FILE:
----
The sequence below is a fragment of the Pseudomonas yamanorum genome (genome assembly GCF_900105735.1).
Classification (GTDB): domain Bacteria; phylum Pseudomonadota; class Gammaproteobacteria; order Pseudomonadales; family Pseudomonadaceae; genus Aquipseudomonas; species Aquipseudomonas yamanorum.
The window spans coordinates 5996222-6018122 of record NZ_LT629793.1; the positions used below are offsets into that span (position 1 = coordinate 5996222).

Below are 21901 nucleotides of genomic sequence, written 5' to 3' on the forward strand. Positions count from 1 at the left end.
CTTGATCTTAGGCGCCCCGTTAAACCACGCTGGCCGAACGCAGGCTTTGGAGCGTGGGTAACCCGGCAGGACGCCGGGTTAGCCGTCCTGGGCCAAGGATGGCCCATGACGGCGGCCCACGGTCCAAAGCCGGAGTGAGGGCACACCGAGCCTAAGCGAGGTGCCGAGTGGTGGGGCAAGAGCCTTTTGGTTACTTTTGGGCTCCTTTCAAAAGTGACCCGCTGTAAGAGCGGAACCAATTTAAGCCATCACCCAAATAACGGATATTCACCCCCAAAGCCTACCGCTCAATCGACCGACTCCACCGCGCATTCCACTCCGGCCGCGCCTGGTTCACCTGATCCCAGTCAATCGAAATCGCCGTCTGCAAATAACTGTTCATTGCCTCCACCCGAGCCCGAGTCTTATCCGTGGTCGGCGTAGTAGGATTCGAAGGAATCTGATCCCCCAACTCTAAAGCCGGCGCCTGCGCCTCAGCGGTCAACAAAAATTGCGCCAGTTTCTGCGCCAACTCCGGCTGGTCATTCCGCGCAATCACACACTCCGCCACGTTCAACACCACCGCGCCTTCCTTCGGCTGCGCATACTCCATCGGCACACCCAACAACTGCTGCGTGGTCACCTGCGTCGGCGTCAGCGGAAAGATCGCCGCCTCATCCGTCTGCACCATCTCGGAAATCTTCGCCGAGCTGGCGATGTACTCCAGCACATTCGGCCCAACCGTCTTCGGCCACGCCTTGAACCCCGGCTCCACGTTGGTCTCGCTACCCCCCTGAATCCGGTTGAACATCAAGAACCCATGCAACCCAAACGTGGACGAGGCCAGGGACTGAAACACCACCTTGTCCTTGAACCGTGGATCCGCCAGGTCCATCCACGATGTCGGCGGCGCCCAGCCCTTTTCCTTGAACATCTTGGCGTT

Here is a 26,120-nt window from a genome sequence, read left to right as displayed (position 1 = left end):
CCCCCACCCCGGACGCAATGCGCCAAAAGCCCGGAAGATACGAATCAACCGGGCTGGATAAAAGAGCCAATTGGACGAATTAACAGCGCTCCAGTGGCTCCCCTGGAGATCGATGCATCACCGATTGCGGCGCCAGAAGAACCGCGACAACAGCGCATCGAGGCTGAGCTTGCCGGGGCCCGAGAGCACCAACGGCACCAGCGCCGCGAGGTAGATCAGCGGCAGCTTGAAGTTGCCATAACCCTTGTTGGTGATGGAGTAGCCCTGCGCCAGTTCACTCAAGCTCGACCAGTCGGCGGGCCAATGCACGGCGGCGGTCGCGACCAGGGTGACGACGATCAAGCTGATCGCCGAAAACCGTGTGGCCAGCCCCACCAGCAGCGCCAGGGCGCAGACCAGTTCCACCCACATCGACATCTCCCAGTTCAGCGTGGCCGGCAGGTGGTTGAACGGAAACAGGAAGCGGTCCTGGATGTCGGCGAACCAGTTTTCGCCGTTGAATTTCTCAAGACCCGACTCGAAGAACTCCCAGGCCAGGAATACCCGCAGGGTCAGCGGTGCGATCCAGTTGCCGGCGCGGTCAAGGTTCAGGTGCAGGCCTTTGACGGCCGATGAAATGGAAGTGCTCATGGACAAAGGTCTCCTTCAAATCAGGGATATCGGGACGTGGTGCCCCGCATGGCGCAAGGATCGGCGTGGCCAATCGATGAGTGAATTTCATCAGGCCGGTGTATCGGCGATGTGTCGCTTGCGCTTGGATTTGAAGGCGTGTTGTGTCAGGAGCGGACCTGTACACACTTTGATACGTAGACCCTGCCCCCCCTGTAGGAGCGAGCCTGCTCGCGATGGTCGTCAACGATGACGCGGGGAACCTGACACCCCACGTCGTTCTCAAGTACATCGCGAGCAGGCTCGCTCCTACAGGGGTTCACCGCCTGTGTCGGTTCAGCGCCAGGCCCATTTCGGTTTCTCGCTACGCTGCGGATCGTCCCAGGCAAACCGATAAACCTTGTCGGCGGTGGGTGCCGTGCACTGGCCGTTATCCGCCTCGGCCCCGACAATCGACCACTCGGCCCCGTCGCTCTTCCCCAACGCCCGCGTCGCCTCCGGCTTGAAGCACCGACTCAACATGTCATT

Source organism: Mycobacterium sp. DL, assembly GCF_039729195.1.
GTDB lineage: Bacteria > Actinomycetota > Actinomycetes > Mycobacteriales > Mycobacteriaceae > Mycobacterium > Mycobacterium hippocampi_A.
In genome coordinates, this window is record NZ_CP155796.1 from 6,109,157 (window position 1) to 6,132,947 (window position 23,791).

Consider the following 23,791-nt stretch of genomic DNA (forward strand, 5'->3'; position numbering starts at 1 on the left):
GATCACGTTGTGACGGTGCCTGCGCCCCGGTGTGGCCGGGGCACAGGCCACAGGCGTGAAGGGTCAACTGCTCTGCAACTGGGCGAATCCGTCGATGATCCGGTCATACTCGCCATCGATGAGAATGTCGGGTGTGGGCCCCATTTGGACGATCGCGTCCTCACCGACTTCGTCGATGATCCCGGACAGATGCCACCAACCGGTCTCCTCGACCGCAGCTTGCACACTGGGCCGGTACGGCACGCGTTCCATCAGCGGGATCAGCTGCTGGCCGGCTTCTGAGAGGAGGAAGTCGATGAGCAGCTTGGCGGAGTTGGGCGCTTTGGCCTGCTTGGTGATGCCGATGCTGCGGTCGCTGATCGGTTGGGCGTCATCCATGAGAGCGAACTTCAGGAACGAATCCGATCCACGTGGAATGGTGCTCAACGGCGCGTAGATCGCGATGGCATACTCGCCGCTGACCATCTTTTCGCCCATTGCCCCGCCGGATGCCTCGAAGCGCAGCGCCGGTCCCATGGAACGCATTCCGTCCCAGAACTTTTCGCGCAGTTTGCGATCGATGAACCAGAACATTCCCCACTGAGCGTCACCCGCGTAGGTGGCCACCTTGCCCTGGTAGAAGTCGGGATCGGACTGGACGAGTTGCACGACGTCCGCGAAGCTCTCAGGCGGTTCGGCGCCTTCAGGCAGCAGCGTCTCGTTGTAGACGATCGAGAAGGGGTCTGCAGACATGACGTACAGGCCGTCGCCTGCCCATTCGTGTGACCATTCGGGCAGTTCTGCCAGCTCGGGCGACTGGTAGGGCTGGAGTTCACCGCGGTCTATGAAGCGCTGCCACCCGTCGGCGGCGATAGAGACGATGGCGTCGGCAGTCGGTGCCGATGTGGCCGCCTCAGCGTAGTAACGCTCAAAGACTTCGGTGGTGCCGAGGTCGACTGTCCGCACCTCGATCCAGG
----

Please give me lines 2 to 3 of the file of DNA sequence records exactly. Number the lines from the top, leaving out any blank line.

Classification (GTDB): domain Bacteria; phylum Pseudomonadota; class Gammaproteobacteria; order Pseudomonadales; family Pseudomonadaceae; genus Aquipseudomonas; species Aquipseudomonas yamanorum.
The window spans coordinates 5996222-6018122 of record NZ_LT629793.1; the positions used below are offsets into that span (position 1 = coordinate 5996222).